32. Perhaps, therefore, we are enjoined to yield to God, and to be well-disposed towards Him, in order that we may be reconciled to Him, from whom by sinning we have turned away, so that He can be called our adversary. For He is rightly called the adversary of those whom He resists, for "God resisteth the proud, but giveth grace to the humble;"  and "pride is the beginning of all sin, but the beginning of man's pride is to become apostate from God;"  and the apostle says, "For if, when we were enemies, we were reconciled to God by the death of His Son, much more, being reconciled, we shall be saved by His life."  And from this it may be perceived that no nature [as being] bad is an enemy to God, inasmuch as the very parties who were enemies are being reconciled. Whoever, therefore, while in this way, i.e. in this life, shall not have been reconciled to God by the death of His Son, will be delivered to the judge by Him, for "the Father judgeth no man, but hath delivered all judgment to the Son;" and so the other things which are described in this section follow, which we have already discussed. There is only one thing which creates a difficulty as regards this interpretation, viz. how it can be rightly said that we are in the way with God, if in this passage He Himself is to be understood as the adversary of the wicked, with whom we are enjoined to be reconciled quickly; unless, perchance, because He is everywhere, we also, while we are in this way, are certainly with Him. For as it is said, "If I ascend up into heaven, Thou art there; if I make my bed in hell, behold, Thou art there. If I take the wings of the morning, and dwell in the uttermost parts of the sea; even there shall Thy hand lead me, and Thy right hand shall hold me."  Or if the view is not accepted, that the wicked are said to be with God, although there is nowhere where God is not present, -- just as we do not say that the blind are with the light, although the light surrounds their eyes, -- there is one resource remaining: that we should understand the adversary here as being the commandment of God. For what is so much an adversary to those who wish to sin as the commandment of God, i.e. His law and divine Scripture, which has been given us for this life, that it may be with us in the way, which we must not contradict, lest it deliver us to the judge, but which we ought to submit to quickly? For no one knows when he may depart out of this life. Now, who is it that submits to divine Scripture, save he who reads or hears it piously, deferring to it as of supreme authority; so that what he understands he does not hate on this account, that he feels it to be opposed to his sins, but rather loves being reproved by it, and rejoices that his maladies are not spared until they are healed; and so that even in respect to what seems to him obscure or absurd, he does not therefore raise contentious contradictions, but prays that he may understand, yet remembering that goodwill and reverence are to be manifested towards so great an authority? But who does this, unless just the man who has come, not harshly threatening, but in the meekness of piety, for the purpose of opening and ascertaining the contents of his father's will? "Blessed," therefore, "are the meek: for they shall inherit the earth." Let us see what follows.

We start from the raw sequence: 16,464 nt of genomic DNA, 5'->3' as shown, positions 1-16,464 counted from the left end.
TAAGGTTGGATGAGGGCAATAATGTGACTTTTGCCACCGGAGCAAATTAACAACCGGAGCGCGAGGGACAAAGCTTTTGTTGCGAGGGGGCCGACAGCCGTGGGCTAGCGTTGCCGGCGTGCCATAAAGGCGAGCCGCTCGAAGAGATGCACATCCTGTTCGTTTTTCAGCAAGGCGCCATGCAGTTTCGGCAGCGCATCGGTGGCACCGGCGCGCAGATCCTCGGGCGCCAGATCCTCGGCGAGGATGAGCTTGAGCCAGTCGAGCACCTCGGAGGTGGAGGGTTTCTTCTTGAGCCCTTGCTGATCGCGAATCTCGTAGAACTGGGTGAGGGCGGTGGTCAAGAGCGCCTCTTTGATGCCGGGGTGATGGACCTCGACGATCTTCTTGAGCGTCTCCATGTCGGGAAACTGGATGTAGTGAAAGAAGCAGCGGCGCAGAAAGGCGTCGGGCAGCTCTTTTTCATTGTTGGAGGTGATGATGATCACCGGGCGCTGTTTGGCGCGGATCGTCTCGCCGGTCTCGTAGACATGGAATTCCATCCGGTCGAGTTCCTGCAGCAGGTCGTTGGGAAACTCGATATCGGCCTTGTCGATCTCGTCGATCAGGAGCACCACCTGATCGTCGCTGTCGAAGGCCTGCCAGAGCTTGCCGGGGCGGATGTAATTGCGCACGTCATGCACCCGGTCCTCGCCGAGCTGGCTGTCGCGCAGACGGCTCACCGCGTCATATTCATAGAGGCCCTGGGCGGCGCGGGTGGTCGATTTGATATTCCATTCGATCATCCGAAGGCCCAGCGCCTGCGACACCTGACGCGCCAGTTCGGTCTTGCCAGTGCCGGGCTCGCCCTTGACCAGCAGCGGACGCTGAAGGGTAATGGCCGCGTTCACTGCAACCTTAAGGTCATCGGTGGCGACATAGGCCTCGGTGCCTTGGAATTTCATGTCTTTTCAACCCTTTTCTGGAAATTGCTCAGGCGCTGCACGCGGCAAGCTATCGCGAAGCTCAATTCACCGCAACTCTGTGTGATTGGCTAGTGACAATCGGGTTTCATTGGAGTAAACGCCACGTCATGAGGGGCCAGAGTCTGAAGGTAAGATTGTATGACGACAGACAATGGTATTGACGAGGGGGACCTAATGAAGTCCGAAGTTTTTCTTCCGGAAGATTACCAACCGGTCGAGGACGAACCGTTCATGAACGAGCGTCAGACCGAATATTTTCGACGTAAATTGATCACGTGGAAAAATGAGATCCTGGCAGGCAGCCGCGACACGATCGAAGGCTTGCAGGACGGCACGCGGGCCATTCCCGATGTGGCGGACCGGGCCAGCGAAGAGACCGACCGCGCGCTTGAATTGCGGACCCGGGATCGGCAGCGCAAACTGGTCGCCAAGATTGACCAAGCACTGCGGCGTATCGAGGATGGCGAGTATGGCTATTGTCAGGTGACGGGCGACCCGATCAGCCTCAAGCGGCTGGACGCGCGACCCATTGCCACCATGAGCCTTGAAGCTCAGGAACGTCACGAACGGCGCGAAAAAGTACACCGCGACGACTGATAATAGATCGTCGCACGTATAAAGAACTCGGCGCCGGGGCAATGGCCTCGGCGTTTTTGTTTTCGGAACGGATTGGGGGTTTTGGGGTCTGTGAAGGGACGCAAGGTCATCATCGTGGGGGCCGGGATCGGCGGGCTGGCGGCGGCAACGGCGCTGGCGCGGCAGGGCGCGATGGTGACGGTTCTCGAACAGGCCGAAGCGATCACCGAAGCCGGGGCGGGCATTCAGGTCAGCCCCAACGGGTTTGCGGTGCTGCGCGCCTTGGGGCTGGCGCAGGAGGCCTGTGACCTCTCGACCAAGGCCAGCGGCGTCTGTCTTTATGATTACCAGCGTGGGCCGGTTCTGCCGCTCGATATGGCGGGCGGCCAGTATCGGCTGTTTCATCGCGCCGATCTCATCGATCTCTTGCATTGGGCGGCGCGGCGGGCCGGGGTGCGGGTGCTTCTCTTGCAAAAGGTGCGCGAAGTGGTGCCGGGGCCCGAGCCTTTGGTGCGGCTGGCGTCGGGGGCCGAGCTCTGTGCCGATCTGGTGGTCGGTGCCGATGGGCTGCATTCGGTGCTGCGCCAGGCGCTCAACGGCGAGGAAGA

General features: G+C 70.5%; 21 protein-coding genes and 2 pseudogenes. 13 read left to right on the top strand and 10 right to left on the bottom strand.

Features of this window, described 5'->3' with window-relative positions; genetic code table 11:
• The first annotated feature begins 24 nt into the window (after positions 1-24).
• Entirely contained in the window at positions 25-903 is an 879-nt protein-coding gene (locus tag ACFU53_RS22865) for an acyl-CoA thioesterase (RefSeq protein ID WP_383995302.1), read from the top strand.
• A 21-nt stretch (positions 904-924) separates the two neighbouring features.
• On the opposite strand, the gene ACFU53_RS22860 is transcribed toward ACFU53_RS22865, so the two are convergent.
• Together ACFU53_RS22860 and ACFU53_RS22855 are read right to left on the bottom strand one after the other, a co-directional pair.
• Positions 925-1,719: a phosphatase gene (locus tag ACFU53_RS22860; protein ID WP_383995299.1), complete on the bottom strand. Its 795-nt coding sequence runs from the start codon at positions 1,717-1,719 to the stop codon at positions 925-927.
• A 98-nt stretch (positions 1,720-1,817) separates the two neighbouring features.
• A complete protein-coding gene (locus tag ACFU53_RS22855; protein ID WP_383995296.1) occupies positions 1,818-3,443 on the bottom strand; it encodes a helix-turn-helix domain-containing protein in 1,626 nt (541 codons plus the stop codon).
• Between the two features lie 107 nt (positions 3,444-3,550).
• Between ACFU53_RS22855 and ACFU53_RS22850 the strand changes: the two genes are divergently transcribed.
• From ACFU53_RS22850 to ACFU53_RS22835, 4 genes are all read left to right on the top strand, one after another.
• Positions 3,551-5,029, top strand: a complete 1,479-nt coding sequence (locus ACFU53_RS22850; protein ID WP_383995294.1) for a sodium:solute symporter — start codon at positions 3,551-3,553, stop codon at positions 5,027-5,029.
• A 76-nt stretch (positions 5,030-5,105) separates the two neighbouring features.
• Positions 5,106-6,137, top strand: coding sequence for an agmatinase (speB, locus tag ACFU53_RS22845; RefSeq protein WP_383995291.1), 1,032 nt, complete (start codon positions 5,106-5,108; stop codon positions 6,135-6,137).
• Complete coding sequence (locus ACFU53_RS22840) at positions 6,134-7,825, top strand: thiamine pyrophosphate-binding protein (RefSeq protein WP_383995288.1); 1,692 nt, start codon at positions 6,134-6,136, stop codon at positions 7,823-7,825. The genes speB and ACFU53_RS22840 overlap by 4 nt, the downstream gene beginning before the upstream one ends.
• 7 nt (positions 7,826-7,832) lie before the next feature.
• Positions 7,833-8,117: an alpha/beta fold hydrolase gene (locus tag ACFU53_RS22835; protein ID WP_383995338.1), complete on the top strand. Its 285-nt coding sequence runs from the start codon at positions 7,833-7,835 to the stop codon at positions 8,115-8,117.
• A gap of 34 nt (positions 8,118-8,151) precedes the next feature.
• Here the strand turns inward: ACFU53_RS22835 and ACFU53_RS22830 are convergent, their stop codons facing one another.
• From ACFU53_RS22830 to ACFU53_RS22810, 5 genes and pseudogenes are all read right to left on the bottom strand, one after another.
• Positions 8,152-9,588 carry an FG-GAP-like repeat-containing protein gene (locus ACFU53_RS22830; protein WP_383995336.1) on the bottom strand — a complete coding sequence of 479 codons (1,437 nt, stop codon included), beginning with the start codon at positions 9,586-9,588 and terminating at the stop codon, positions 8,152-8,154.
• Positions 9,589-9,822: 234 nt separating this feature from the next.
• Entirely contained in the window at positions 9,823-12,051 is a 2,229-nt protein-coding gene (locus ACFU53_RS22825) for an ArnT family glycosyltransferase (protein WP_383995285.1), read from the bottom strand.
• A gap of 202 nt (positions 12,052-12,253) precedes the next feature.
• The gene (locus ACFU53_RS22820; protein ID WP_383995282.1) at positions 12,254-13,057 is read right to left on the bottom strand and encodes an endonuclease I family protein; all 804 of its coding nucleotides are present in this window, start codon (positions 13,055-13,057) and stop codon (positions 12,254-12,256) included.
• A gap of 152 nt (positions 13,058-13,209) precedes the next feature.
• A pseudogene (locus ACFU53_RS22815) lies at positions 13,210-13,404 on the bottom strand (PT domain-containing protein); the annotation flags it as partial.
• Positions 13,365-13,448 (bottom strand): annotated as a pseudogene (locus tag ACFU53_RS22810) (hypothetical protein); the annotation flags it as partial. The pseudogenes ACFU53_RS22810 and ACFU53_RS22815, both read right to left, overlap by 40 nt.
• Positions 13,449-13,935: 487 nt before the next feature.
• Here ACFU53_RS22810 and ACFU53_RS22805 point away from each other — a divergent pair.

Benevolus; Vulgate, consentiens. What is matter of prudence in a civil case, becomes matter of life and death in spiritual things. The Lord does not intend to inculcate simply a law of worldly prudence as asserted by a few modern commentators.  John 5:22.  Matthew 4:11.  Matthew 8:12.  Matthew 25:23.  The word translated "farthing" means literally "a fourth part" and on this original sense Augustin's second interpretation is based.  Genesis 3:19.  Universalists have quoted the passage to prove the doctrine that punishment will not be endless, others in favor of purgatory. The main idea is the inexorable rigor of the divine justice against the impenitent. "The whole tone of the passage is that of one who seeks to deepen the sense of danger, not to make light of it; to make men feel that they cannot pay their debt, though God may forgive it freely" (Plumptre).  Psalm 110:1.  1 Corinthians 15:25.  "The devil" (Clemens Alex.); "conscience" (Euthymius, Zig.); "the man who has done the injury" (Meyer, Tholuck, Lange, Trench, etc.)  2 Corinthians 5:10. Exhiberi; Vulgate, manifestari.  Luke 15:7.  James 4:6.  Ecclus. x. 13, 12.  Romans 5:10.  Psalm 139:8-10.
 John 5:22.
 Matthew 4:11.
 Matthew 8:12.
 Matthew 25:23.
 The word translated "farthing" means literally "a fourth part" and on this original sense Augustin's second interpretation is based.
 Genesis 3:19.
 Universalists have quoted the passage to prove the doctrine that punishment will not be endless, others in favor of purgatory. The main idea is the inexorable rigor of the divine justice against the impenitent. "The whole tone of the passage is that of one who seeks to deepen the sense of danger, not to make light of it; to make men feel that they cannot pay their debt, though God may forgive it freely" (Plumptre).
 Psalm 110:1.
 1 Corinthians 15:25.
 "The devil" (Clemens Alex.); "conscience" (Euthymius, Zig.); "the man who has done the injury" (Meyer, Tholuck, Lange, Trench, etc.)
 2 Corinthians 5:10. Exhiberi; Vulgate, manifestari.
 Luke 15:7.
 James 4:6.
 Ecclus. x. 13, 12.
 Romans 5:10.
 Psalm 139:8-10.